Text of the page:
A family paddle on the Canmore Reservoir. Photo Credit: Ryan Hamilton

With that in mind I reached out to Bow Valley SUP to help shed some light on the paddleboard scene in the Rockies and get some insight into their guiding program. Bow Valley SUP is located in Canmore and has been in operation since 2013. They are a tight-knit group of five employees, including Julie Chang, the Shop Manager, who graciously answered all of my questions. Continue reading to learn what it’s like to be a paddleboard guide, to get some recommendations on specific boards, and to discover some of the best paddling spots in the Bow Valley.

The author paddling on a glassy Moraine Lake with his dog, Rome. Photo Credit: Tyler Dixon

Calgary Guardian: “I know you offer lessons and guided tours. What type of certification/training do your guides need to be qualified?”

Julie Chang: “There is actually no certification required to teach Stand Up Paddleboarding however it’s definitely preferred to have Paddle Canada certified guides, which all of our guides are. Within national parks you need to have an Interpretive Guide Certification and standard First Aid/CPR training is also crucial.”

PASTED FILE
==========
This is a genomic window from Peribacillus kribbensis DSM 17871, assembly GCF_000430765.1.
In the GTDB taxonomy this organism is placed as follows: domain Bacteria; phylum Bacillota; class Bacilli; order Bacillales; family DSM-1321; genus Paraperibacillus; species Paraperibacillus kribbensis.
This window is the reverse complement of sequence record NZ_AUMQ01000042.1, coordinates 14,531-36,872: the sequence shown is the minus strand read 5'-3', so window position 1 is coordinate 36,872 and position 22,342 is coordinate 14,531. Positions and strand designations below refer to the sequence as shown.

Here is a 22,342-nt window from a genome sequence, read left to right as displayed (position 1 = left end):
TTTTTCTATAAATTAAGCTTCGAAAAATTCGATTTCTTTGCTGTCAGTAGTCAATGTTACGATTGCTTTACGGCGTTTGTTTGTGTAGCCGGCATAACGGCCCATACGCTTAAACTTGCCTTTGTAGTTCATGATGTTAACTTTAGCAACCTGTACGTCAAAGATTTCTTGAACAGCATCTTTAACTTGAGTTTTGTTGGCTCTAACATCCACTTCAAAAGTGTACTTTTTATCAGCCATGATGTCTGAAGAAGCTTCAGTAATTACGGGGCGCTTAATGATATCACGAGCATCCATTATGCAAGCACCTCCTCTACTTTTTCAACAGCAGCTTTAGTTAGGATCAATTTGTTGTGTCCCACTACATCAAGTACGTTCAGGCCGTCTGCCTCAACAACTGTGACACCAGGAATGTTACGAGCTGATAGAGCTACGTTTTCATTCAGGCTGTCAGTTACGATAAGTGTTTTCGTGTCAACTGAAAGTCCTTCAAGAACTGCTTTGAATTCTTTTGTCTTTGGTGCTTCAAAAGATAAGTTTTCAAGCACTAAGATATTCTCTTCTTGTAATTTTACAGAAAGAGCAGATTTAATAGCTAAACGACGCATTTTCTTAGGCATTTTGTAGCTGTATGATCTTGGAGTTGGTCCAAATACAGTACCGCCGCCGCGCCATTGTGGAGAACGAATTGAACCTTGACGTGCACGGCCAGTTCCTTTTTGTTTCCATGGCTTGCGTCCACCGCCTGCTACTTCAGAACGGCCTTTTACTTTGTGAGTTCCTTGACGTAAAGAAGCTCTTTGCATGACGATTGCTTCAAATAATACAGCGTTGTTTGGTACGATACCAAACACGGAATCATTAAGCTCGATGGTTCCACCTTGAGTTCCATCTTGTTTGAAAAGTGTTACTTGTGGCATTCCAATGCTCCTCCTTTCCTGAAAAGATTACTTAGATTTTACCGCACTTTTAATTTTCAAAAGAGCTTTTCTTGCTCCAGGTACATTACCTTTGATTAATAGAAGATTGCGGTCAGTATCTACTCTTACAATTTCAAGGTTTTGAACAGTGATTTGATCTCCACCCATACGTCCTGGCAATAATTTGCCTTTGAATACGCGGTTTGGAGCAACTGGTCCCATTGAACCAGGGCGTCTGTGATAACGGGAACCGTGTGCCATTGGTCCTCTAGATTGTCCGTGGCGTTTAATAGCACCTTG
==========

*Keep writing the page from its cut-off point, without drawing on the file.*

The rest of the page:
CG: “What’s the trickiest part for first-timers learning to SUP?”

JC: “I would say that finding balance on the board is the most challenging part for beginners. Their bodies are usually quite rigid and tense when standing on a SUP for the first time. The cold water is definitely the number one mental barrier for first-timers.”

A paddler braves the Widow Maker wave on the Kananaskis River. Photo Credit: Ryan Hamilton